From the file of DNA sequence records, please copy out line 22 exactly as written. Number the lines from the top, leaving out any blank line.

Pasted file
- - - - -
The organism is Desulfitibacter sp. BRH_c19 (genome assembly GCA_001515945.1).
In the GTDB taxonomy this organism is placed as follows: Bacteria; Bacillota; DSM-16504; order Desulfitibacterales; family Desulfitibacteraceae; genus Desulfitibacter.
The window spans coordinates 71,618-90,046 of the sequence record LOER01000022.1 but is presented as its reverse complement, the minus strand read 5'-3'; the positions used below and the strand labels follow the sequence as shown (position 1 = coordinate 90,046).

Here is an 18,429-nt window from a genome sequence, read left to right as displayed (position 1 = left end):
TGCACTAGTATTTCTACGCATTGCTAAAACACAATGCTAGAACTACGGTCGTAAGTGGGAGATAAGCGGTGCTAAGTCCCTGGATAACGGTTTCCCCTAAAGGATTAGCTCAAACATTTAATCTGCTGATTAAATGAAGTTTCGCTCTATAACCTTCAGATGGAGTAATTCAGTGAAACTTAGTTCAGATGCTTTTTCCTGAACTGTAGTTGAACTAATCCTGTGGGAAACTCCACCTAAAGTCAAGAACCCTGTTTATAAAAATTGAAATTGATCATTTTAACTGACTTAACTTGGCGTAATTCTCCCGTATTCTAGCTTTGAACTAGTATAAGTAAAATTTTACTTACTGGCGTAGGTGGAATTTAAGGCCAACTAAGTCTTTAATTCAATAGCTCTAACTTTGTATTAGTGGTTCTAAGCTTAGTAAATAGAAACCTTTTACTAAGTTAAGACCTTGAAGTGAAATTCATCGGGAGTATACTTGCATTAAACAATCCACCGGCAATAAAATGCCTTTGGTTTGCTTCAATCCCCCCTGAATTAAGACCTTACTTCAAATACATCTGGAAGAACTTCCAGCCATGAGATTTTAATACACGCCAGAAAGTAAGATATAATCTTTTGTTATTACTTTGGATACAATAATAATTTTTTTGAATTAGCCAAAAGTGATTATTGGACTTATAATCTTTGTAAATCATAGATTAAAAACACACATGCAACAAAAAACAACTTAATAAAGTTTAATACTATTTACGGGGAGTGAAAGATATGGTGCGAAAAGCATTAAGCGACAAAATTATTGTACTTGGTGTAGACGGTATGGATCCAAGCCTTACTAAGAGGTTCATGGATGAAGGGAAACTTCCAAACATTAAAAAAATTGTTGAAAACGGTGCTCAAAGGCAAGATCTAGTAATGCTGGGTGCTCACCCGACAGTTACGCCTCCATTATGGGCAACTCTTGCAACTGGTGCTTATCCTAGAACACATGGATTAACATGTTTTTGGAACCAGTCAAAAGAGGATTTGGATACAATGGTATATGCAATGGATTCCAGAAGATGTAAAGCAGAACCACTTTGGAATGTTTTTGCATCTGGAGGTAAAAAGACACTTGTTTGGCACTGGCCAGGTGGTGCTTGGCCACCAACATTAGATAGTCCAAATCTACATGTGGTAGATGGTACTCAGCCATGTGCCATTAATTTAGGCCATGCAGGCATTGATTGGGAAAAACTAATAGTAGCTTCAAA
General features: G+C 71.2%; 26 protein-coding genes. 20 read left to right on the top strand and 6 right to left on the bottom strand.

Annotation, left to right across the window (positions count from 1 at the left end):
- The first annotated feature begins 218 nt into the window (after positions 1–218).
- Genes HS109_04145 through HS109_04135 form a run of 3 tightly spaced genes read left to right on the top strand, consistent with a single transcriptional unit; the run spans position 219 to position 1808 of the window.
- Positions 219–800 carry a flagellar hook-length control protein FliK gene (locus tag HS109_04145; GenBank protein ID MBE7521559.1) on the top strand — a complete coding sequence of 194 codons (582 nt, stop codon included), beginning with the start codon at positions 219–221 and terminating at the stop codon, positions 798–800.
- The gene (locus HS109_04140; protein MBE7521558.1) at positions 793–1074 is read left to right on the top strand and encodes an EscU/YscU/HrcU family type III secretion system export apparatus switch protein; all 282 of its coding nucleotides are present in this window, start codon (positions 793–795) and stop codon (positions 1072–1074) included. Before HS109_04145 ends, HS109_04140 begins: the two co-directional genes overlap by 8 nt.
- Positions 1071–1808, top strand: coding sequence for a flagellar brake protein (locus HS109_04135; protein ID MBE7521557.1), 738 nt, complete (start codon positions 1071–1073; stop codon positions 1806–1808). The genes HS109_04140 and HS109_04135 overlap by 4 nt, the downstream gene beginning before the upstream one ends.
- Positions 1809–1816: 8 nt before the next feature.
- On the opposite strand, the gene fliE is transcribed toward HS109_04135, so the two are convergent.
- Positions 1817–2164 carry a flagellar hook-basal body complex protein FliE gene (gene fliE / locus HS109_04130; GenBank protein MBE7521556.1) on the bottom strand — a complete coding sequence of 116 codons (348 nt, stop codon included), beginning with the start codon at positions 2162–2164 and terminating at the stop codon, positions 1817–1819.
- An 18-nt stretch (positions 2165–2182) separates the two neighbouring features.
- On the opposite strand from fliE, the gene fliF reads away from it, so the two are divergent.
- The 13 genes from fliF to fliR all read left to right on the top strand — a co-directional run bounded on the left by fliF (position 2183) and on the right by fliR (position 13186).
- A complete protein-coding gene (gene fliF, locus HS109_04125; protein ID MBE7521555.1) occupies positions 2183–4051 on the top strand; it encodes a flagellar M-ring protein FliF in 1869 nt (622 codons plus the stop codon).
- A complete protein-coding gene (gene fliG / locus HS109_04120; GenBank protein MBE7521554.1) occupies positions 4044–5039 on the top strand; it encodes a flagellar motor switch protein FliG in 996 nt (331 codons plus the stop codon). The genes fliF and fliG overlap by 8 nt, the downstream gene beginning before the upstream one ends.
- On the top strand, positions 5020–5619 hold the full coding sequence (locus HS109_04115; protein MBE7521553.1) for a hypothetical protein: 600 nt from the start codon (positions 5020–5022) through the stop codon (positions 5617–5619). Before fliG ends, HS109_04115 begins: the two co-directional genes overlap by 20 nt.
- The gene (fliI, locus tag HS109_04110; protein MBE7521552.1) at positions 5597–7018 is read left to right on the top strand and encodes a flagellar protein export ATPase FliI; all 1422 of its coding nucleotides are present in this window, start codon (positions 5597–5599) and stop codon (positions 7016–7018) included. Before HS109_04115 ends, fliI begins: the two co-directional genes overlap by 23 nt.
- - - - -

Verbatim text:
- The gene (fliI, locus tag HS109_04110; protein MBE7521552.1) at positions 5597–7018 is read left to right on the top strand and encodes a flagellar protein export ATPase FliI; all 1422 of its coding nucleotides are present in this window, start codon (positions 5597–5599) and stop codon (positions 7016–7018) included. Before HS109_04115 ends, fliI begins: the two co-directional genes overlap by 23 nt.